Insurance Coverage

Mr. Olmstead handles a wide variety of insurance coverage disputes, including Commercial General Liability (CGL) policies (including catastrophic losses such as fires and environmental remediation), homeowner’s insurance, professional liability insurance, business interruption and key man insurance, health insurance, and life insurance issues. 

First party claims for policy benefits

Unfortunately, some insurance companies fail to honor their policies. When that happens, Mr. Olmstead will pursue litigation to obtain the benefits under the policies. Recently, Mr. Olmstead has represented businesses that suffered catastrophic fire losses. He has litigated these breach of contract and bad faith cases in the Indiana federal and state courts.

Mr. Olmstead has also represented both insureds and insurance companies in disputes concerning coverage for environmental cleanup.  Mr. Olmstead has been involved in numerous appeals regarding CGL insurance coverage for environmental remediation.

Claims for coverage including third party claims

Mr. Olmstead is particularly knowledgeable about protecting an insured’s right to coverage.  Mr. Olmstead has represented numerous insurers in declaratory judgment lawsuits involving exclusions and conditions precedent to coverage (such as notice provisions and cooperation clauses).  Mr. Olmstead has also defended bad faith claims.  These coverage actions, bad faith claims, and Mr. Olmstead’s work with numerous insurance adjusters provide him with unique insight when negotiating with insurers to provide defense and indemnity for their policy-holders.   

For example, Mr. Olmstead represented a contractor who remodeled a home.  After the work was completed, the homeowner sued the contractor because the basement began flooding.  The insurer initially denied the claim arguing that the insurance did not provide coverage for defective workmanship.  After the initial denial of the claim, Mr. Olmstead was hired by the contractor/insured.  Mr. Olmstead first convinced the insurer that coverage should be provided under the policy (because the claim related to damage which resulted from the allegedly defective workmanship and thus was an “occurrence” under the terms of the policy).  Not only did the insurer agree to provide coverage, it also hired Mr. Olmstead to defend the insured after Olmstead shared his evaluation of and strategy for handling the claim.  Mr. Olmstead was able to quickly negotiate a favorable pre-suit settlement of the claim with the property owner.  This allowed the policy holder to concentrate on his business of remodeling homes.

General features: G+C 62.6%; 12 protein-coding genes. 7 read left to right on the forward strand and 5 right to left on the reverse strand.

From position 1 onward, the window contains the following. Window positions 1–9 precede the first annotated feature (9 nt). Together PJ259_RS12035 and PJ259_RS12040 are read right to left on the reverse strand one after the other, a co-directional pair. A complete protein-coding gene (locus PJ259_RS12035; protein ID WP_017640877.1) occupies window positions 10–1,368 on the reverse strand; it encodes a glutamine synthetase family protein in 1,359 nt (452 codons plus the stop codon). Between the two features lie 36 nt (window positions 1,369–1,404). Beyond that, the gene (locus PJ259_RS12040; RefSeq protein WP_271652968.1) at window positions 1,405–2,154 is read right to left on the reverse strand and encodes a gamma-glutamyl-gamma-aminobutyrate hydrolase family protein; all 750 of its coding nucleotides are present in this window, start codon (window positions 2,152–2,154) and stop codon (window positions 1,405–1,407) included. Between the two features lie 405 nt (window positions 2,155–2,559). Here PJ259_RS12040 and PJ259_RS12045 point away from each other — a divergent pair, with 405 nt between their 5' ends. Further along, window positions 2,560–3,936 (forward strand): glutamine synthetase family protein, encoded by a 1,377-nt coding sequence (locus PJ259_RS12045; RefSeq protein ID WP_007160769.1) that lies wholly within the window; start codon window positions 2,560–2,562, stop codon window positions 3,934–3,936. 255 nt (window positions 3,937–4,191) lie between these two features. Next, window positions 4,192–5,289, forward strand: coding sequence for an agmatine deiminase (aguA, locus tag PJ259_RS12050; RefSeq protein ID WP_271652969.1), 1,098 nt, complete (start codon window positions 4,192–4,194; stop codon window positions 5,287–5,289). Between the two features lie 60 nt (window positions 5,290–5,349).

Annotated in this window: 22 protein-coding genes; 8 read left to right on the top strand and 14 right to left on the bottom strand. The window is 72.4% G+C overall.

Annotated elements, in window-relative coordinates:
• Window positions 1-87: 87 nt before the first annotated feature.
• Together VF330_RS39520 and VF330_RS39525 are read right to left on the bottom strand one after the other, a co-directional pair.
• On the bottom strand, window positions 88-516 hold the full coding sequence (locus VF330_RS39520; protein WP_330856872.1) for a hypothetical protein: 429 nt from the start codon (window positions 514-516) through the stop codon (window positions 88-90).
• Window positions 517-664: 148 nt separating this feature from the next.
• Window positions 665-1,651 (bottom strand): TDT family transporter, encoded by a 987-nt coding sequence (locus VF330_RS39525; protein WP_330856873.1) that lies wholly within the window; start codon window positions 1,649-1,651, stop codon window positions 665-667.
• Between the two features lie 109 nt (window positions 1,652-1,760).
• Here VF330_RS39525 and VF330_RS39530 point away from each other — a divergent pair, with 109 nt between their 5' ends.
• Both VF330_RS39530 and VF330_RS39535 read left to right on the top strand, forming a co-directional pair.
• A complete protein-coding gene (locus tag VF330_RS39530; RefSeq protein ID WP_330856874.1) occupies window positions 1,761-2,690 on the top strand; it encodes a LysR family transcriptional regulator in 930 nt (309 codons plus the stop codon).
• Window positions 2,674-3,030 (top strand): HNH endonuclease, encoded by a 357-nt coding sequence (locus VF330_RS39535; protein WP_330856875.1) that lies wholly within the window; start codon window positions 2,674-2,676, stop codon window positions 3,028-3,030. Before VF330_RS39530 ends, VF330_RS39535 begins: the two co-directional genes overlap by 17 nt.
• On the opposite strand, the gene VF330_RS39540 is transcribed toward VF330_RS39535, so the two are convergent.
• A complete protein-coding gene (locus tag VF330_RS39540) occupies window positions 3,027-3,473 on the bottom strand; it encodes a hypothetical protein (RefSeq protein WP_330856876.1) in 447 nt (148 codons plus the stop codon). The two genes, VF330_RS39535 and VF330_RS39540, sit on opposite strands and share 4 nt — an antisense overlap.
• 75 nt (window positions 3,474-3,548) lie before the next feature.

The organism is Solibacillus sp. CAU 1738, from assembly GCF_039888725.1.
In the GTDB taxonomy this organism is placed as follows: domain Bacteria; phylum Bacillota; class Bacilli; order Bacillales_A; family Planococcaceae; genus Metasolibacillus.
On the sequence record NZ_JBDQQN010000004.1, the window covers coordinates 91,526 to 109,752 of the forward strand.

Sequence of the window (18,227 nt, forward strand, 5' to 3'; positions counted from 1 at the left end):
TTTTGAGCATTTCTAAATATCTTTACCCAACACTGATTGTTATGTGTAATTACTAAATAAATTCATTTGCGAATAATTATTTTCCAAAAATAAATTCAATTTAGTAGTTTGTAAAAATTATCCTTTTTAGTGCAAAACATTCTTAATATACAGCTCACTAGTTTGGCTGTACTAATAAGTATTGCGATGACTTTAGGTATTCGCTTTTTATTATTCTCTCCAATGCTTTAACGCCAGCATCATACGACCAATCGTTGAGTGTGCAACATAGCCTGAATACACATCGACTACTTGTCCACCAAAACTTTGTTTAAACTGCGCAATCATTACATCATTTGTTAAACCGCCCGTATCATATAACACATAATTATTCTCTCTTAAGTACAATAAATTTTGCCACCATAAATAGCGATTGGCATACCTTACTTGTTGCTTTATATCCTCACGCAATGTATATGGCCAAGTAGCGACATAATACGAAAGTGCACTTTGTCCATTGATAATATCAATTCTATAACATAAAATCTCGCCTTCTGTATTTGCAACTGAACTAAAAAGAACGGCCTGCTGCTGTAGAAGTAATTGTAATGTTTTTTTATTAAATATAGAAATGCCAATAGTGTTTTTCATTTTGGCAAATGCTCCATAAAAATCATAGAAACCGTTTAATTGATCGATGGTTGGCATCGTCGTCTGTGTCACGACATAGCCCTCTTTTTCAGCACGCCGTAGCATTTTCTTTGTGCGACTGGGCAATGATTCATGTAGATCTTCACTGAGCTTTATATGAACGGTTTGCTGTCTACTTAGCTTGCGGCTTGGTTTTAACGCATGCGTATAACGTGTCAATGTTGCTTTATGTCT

In a similar example, a local business was facing a high value personal injury and wrongful death claim.  The commercial general liability insurer initially denied the claim.  The business then hired Mr. Olmstead to assist with obtaining insurance coverage.  Mr. Olmstead filed an amended claim which convinced the insurer to defend the lawsuit.  Mr. Olmstead also shared his evaluation of and strategy for handling the claim.  He was then hired by the insurer to defend the insured in the matter.  Mr. Olmstead quickly negotiated a favorable settlement with the plaintiffs.    

Yet another example involved a lawyer’s office that was flooded by an upstairs neighbor.  The lawyer spent hundreds of hours salvaging his work product and furniture.  The lawyer’s practice was impacted for months during the remodeling.  The lawyer initially filed a claim for $138,000 from his business interruption insurance.  The insurer paid him only $90,000.  The lawyer then hired Olmstead to assist with the claim.  Olmstead worked with a forensic accountant to evaluate the insurer’s methodology and filed an amended claim.  Olmstead’s efforts convinced the insurer to pay an additional $186,000, over and above the $90,000 payment.  This even included the insurer paying $10,000 of Mr. Olmstead’s attorney fees, pursuant to an ambiguous attorney fees provision.    

Representative cases 

State Auto. Mut. Ins. Co. v. Flexdar, Inc., 964 N.E.2d 845 (Ind. 2012), reh’g denied (holding that pollution exclusion in general commercial liability policy was ambiguous and would be construed against insurer to provide coverage for insured for costs of cleanup). 

Medical Assurance Co., Inc. v. Miller, 779 F.Supp.2d 902 (S.D. Ind. 2011) (granting summary judgment to medical malpractice insurer and finding that insured’s breach of cooperation clause relieved insurer of duty to defend or indemnify physician in underlying medical malpractice suit).

National Union Fire Ins. Co. of Pittsburgh, PA v. Standard Fusee Corp., 940 N.E.2d 810 (Ind. 2010), reh’g denied (uniform-contract-interpretation approach, not site-specific approach, applied to determine choice of law issue, reversing trial court and finding that Maryland law applied to insurance coverage dispute which precluded coverage for defense of underlying proceedings arising from alleged perchlorate contamination at insured’s sites in Indiana and California). 

Medical Assurance v. Hellman, et al., 610 F.3d 371 (7th Cir. 2010) (vacating stay of declaratory judgment action concerning breach of cooperation clause by insured physician).

Tri-Etch, Inc. v. Cincinnati Ins. Co., 909 N.E.2d 997 (Ind. 2009), reh’g denied (contractor’s failure to call liquor store after closing was not an “occurrence” under the commercial general liability and umbrella policies, umbrella policy’s “alarm services” exclusion was unambiguous and barred coverage, and insurer’s denial of coverage on other grounds did not rebut the presumption that insurer was also prejudiced by the insured’s untimely notice of the claim).